So yes the ABYC has an "exception" to this rule for cranking motor batteries. This exception however is more broad based and written to include for large engines which have massive amounts of starting current being drawn. These engines are very expensive to fuse properly hence the "exception".. Think big sport fishing boats, and our engines are about as far away from that as can be... Small diesel or gas AUX engines on sailboats would be best served fused than unprotected.

I quote our good friend Nigel Calder here:

"The net result is that nowadays, electrical shorts are probably the number-one cause of fires on boats.

There is simply no excuse for not protecting all high-current circuits , including the cranking circuit."
Nigel Calder Cruising Handbook


The ABYC also refuses to address the vast majority of boats out there that are fed by a 1/2/BOTH switch where either bank can be house or start with the flip of a switch and NEITHER bank is really considered a "cranking battery". In these circumstances one would be very wise to protect both banks.

Relying on the ABYC exemption in this case is a cop-out and can be flat out unsafe....


Here is a good case study of where this foolishness fails us:

This was a junior sailing program chase boat used at our club. It was a 15' Whaler with a Honda OB motor.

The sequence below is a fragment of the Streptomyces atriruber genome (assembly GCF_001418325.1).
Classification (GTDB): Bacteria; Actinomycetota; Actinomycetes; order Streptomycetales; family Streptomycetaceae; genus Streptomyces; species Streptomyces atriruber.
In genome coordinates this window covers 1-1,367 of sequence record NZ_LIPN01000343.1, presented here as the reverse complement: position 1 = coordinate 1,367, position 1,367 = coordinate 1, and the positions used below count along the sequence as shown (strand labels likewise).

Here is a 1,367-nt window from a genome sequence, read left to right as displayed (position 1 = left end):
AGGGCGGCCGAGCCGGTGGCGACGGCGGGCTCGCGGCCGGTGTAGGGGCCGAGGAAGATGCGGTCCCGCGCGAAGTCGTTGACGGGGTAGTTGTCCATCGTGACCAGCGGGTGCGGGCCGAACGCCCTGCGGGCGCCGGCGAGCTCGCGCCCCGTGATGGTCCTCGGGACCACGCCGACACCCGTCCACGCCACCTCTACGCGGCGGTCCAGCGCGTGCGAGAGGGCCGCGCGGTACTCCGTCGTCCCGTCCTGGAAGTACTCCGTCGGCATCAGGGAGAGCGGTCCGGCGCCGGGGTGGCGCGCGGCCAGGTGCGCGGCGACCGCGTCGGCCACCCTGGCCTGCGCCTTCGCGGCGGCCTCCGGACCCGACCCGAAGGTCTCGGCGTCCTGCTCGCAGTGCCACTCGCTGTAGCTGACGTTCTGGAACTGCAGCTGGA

STOOPID #1 - Because the battery on this boat was not more than 800CCA it was exempted from needing a battery switch. D'oh.. Okay if the ABYC says so.....

STOOPID #2 This battery was ABYC exempted from over current protection because it is a "cranking battery".. D'oh......

STOOPID #3 Because of the failings of the ABYC standards in this instance three 8 year olds and a sailing instructor were almost burned up.... Safe..?

A simple $30.00 fuse or battery kill switch could have prevented this yet this boat was ABYC compliant....

Yes a single battery less than 800CCA (exempted from a battery switch) and one that "cranked" a motor (exempted from over current protection at the battery) caused all this....


So yes I often exceed ABYC standards in my wiring because the standards are often quite insufficient or too broadly applied.
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Last edited by Maine Sail; 01-28-2014 at 07:25 PM.
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post #9 of 17 Old 04-04-2014
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Re: Fusing Batteries

Hi Folks,

Working on a rewire of my 1977 Santana. Came across this discussion, along with Maine Sail's musings on the 1/2/B switch. I have a follow on question that I can't seem to find much info on in regards to the MRBF terminal fuses.